Sunwoo stroked the tigers belly. “It is a legend in my country,” she said. “Two thousand years ago, a Chinese boy was digging roots to help feed his hungry brothers and sisters. Their parents had died, and the children were alone. Buried in the dirt beneath a tree, he discovered a smooth ball of amber. The amber was the color of light tea, and the boy could
see something inside. It was an emerald.”

“What’s amber?” Marshall asked.

“It is like sap that comes from a pine tree,” Sunwoo said. “Over time, it hardens like plastic.”

“So this emerald got covered in this sap stuff, then it hardened?” KC asked.

Sunwoo nodded. “But it’s very, very rare,” she said. “No one thought emeralds and amber came from the same place. And neither is found in China. It’s a mystery. Or maybe the legend is not true.” Sunwoo shrugged.

“How big is this Tiger’s Eye?” Marshall asked Sunwoo.

She made a circle with her fingers. “Like a peach,” she said. “But inside, instead of the pit, there is an emerald.”

“Cool!” Marshall said.

“The boy raced home with the beautiful thing he had found,” Sunwoo went on. “The people in his town came to see the emerald. When they saw how poor and sick the children were, they brought food and money. His brothers and sisters became strong and healthy. The boy himself grew up to become the mayor of his village. He made sure that no one ever went hungry again. He told everyone that he owed his good fortune to the Tigers Eye emerald.”

“What happened to the emerald?” Marshall asked.

“It has been passed down from generation to generation,” Sunwoo said. “It has always brought health and luck. The premier of China gave the Tiger’s Eye to my father to bring here. He will lend it to the
zoo for one year. It will bring good luck to your people, but especially to the tigers.”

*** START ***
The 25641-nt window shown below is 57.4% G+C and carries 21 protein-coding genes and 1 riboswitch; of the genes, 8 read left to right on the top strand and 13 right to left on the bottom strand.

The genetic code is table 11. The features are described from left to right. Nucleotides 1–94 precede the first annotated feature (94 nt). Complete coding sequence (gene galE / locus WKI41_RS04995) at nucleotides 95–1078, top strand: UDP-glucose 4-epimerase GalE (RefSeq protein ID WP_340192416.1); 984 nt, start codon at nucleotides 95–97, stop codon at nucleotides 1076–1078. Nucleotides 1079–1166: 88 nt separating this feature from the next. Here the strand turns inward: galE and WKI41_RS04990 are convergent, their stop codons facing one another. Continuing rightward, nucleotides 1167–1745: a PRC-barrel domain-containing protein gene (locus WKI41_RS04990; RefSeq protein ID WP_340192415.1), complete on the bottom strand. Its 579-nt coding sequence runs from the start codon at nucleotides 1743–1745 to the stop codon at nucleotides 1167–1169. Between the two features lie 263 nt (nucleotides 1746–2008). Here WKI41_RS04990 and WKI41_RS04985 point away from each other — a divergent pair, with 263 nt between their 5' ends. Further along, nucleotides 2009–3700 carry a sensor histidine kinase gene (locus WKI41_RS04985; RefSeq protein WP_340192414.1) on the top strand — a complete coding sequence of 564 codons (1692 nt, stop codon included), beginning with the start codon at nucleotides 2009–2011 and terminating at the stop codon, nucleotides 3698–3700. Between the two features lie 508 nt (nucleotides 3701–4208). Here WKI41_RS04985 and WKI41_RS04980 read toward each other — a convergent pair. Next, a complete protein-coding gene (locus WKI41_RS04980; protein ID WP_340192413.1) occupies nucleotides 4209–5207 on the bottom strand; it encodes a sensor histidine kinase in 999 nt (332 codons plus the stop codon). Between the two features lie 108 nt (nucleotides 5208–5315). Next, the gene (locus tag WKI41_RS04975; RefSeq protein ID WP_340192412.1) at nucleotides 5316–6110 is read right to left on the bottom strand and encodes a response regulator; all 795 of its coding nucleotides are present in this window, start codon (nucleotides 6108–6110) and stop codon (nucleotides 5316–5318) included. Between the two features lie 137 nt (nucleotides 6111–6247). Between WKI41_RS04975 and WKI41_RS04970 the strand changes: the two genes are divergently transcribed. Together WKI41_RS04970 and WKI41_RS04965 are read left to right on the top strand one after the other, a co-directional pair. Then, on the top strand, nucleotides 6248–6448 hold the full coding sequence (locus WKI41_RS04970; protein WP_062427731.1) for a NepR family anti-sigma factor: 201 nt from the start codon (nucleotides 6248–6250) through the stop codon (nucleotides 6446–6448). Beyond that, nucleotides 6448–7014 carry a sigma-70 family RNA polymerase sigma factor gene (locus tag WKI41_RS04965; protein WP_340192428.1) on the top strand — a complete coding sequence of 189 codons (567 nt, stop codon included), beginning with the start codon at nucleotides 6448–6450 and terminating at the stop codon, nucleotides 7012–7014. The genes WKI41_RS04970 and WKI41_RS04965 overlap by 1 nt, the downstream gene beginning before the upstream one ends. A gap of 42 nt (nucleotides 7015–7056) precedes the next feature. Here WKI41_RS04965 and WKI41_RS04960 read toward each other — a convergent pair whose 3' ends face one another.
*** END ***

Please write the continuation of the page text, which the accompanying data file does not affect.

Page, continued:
The door opened and Dirk came in. He was talking to someone on a walkie-talkie. He finished and clipped the device to his belt. “Time for them to go back,” he said.

KC placed Lucy in Dirk’s hand. She sneezed. Dirk scooped up Ricky in his other hand.

“The cubs are beautiful,” Sunwoo said as Dirk took them away. “I have perfect names for them! Now I must leave. My mother and father are waiting to take me sightseeing.”

“We have to get home, too,” KC said.

The kids left the room. They were in a long hallway with a wall on one side and tall, wide doors on the other.

“Excuse me, but I don’t know the way,”
Sunwoo said. “Dr. Tutu brought me here, but I was not paying attention.”

“Well show you,” KC said. “This hallway runs under the spaces where the lions and tigers live.”

“What’s in there?” Sunwoo asked. A door stood directly across from the room they’d just left. A number 3 was painted on the door, below a small window.

“Take a look,” Marshall said.

Sunwoo stood on her tiptoes and peeked through the thick glass window. “Goodness, this is where the tigers live!” she cried, jumping away from the door.

Marshall laughed. “Don’t worry, it’s locked,” he said. He put his hand on the knob and twisted. The door didn’t budge.

The three kids walked down the long passageway. They passed several more
doors, each with a window and a number painted in black. At the end, Marshall opened a normal-looking door into the public part of the zoo.

“Where are you staying?” KC asked. “We can walk you back to your hotel.”

“Thank you, but my fathers driver is waiting out front.” She looked around and giggled. “Where is the front?”

“Follow me!” Marshall said. He led them past the tiger enclosure. They stopped to look at the huge mother tiger. She was lying next to her twin cubs.

“Can you believe little Lucy and Ricky will grow up to look like that?” Marshall said.

They watched the tiger and her cubs for a few more minutes, then walked down paths past other animal exhibits to a
gate. “Is this where you came in?” KC asked.

“I think so,” Sunwoo said. “Oh, there’s my driver!”

Sunwoo shook hands with KC and Marshall. “I will see you tonight!” she said.

Sunwoo passed through the gate and walked up to a white stretch limo. The driver, dressed in a dark suit, opened the rear door for her.

KC and Marshall watched the stretch limo leave.

“Wish we had one of those,” Marshall said.

“Not me. I like riding on the Metro trains,” KC said. She pulled her subway ticket out of a pocket. “And that’s where we have to go now. We have a party to get ready for!”